-Fitness goals can best be obtained through recognition of the 80/20 rule. Taking time to plan out meals, exercise regimens, and rest periods will lead to better results than haphazard eating and training when you feel like it. Your body will respond to diet and exercise along predictable, scientific principles. Using 20% of the process to study your body’s unique responses brings huge results over time. The “it’s bad genetics” excuse that you give yourself for failure simply isn’t true. Using 20% of the process to study what you need to do to get where you want to be will rectify what you thought was impossible. Again, the 20% that goes into planning brings the results.
-Relationships are also subject to the 80/20 rule, but in a slightly different way. Here you cannot control the response on the other person. You can however, control your actions and behaviors. For example, your husband, wife, or partner can never be systematically controlled. They may, however, be positively impressed with approximately 20% of what you do. She may notice and respond positively on Wednesday to the dishes that you washed on Tuesday. He may respond positively to that great meal that you “just threw together” at the last minute. While you didn’t consciously plan either of these, they created a positive outcome. Good relationships are based on these seemingly little things more so than the fireworks, bells, and whistles that are planned.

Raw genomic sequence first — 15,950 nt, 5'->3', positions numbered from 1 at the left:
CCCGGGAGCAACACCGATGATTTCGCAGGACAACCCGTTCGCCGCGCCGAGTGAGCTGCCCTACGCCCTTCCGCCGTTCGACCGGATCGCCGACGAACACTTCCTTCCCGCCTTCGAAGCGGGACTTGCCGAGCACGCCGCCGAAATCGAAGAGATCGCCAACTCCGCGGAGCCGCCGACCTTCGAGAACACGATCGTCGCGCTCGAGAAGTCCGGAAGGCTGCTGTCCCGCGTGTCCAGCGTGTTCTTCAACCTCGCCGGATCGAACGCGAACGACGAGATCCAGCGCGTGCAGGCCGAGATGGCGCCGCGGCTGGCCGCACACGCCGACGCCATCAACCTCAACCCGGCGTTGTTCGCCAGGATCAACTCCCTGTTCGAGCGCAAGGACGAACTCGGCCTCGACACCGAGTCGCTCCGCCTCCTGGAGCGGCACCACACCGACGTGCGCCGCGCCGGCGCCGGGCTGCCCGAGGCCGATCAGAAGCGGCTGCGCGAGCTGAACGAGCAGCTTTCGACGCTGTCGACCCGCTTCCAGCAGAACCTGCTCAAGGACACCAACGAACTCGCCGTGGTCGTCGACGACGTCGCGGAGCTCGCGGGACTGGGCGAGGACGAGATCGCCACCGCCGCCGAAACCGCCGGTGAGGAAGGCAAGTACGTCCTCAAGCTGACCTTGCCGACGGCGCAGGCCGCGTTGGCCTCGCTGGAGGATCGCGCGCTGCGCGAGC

Parenting also is subject to the 80/20 rule. Your children respond to what you try to instill in them in a kid   very random way. They not only listen to what we say, but they observe what we do. We all know that, “Do as I say, not as I do,” doesn’t work. The 80/20 rule is a possible explanation for this. In parenting, it’s the little things that bring big results. It’s that conversation in the car, vacation you forgot about, understanding that you show your child when they screwed up, and a bunch of nonscientific other things that make the difference.


Stephen Covey, author of “The Seven Habits of Highly Successful People,” referred to this 80/20 principle through something he called “sharpening the saw.” He used the analogy that taking some time to keep life’s tools sharp made for a more productive life. While the numbers 80/20 may not always be exact, the principle behind it may be. While we always can’t control what happens in life, we may be able to gain an upper hand by an awareness of this principle.


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Sweet Dreams Are Made Of These

“Sweet dreams are made of these. Who am I to disagree?”-Annie Lennox

dreamsSleep is one of the most mysterious functions of the human body. Many of us have a kind of love-hate relationship with it. We know we need it. We get cranky without it. And when the demands of life get too high we try to get by with less of it, usually failing miserably in the process.